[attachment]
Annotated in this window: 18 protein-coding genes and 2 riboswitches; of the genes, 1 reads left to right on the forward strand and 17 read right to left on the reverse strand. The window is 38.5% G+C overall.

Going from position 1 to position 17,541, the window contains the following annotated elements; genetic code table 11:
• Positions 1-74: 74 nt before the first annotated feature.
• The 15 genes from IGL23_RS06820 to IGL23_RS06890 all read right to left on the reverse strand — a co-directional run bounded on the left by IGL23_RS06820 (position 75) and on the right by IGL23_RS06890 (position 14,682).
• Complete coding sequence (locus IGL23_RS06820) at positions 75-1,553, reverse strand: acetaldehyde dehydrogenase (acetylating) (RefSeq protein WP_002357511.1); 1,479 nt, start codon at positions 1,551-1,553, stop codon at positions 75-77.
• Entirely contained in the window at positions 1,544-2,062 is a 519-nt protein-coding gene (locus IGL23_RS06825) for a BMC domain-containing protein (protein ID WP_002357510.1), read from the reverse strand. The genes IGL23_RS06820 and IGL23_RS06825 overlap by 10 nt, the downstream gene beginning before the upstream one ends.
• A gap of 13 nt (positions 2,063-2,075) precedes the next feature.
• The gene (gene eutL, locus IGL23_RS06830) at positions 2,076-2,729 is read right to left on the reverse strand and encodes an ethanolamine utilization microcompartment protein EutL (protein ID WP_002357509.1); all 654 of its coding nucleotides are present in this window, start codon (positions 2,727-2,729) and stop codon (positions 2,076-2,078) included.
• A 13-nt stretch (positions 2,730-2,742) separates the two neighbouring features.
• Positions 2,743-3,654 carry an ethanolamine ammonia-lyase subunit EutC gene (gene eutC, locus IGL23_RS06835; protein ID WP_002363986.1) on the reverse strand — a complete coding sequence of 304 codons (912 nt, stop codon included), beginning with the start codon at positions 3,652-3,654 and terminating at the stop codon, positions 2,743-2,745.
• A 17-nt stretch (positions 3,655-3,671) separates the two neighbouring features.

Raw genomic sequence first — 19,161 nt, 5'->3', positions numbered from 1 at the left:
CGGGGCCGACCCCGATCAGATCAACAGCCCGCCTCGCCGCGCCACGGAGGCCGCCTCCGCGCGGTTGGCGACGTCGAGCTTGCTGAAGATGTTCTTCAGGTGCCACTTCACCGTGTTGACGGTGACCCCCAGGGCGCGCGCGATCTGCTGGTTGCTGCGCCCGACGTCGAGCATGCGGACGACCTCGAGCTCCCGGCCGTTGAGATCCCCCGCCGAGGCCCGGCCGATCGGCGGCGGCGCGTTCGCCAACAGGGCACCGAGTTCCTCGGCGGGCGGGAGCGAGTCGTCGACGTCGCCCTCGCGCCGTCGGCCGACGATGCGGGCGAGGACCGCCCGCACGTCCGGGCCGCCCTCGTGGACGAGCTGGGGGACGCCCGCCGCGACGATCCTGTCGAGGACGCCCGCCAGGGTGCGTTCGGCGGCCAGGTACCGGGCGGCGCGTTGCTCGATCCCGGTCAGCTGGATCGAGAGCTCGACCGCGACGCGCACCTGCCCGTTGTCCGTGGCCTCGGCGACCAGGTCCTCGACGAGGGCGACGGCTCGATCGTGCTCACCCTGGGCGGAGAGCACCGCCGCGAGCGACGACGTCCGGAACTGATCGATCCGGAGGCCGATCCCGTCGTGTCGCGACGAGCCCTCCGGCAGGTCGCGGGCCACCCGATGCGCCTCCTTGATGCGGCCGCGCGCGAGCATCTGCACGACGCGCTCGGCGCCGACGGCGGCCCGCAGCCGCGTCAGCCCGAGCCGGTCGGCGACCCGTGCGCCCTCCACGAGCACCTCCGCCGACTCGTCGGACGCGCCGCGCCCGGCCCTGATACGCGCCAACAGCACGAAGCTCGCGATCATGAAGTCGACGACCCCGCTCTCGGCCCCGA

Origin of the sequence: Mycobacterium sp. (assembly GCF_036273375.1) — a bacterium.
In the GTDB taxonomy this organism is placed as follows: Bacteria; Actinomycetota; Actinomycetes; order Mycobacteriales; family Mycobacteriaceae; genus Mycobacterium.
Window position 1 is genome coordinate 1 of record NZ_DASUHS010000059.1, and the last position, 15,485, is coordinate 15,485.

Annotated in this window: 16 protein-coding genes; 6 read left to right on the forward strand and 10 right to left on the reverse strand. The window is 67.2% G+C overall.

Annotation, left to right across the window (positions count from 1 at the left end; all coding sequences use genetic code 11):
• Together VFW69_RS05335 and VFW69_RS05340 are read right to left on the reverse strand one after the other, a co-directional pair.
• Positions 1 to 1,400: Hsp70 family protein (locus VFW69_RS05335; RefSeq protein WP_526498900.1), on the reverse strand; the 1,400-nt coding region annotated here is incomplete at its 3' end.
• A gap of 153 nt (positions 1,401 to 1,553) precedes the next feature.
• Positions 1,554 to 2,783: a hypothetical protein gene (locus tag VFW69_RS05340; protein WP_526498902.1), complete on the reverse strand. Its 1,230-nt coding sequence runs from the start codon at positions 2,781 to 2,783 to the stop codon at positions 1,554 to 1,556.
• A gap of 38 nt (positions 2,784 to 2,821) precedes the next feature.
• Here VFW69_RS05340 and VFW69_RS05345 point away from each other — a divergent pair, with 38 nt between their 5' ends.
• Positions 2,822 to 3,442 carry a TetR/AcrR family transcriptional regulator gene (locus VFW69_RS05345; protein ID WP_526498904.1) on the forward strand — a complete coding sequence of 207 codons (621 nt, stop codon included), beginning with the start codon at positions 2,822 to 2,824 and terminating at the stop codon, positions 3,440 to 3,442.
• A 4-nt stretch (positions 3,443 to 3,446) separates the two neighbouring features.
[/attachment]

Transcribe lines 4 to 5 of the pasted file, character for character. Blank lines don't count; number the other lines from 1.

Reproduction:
• The 15 genes from IGL23_RS06820 to IGL23_RS06890 all read right to left on the reverse strand — a co-directional run bounded on the left by IGL23_RS06820 (position 75) and on the right by IGL23_RS06890 (position 14,682).
• Complete coding sequence (locus IGL23_RS06820) at positions 75-1,553, reverse strand: acetaldehyde dehydrogenase (acetylating) (RefSeq protein WP_002357511.1); 1,479 nt, start codon at positions 1,551-1,553, stop codon at positions 75-77.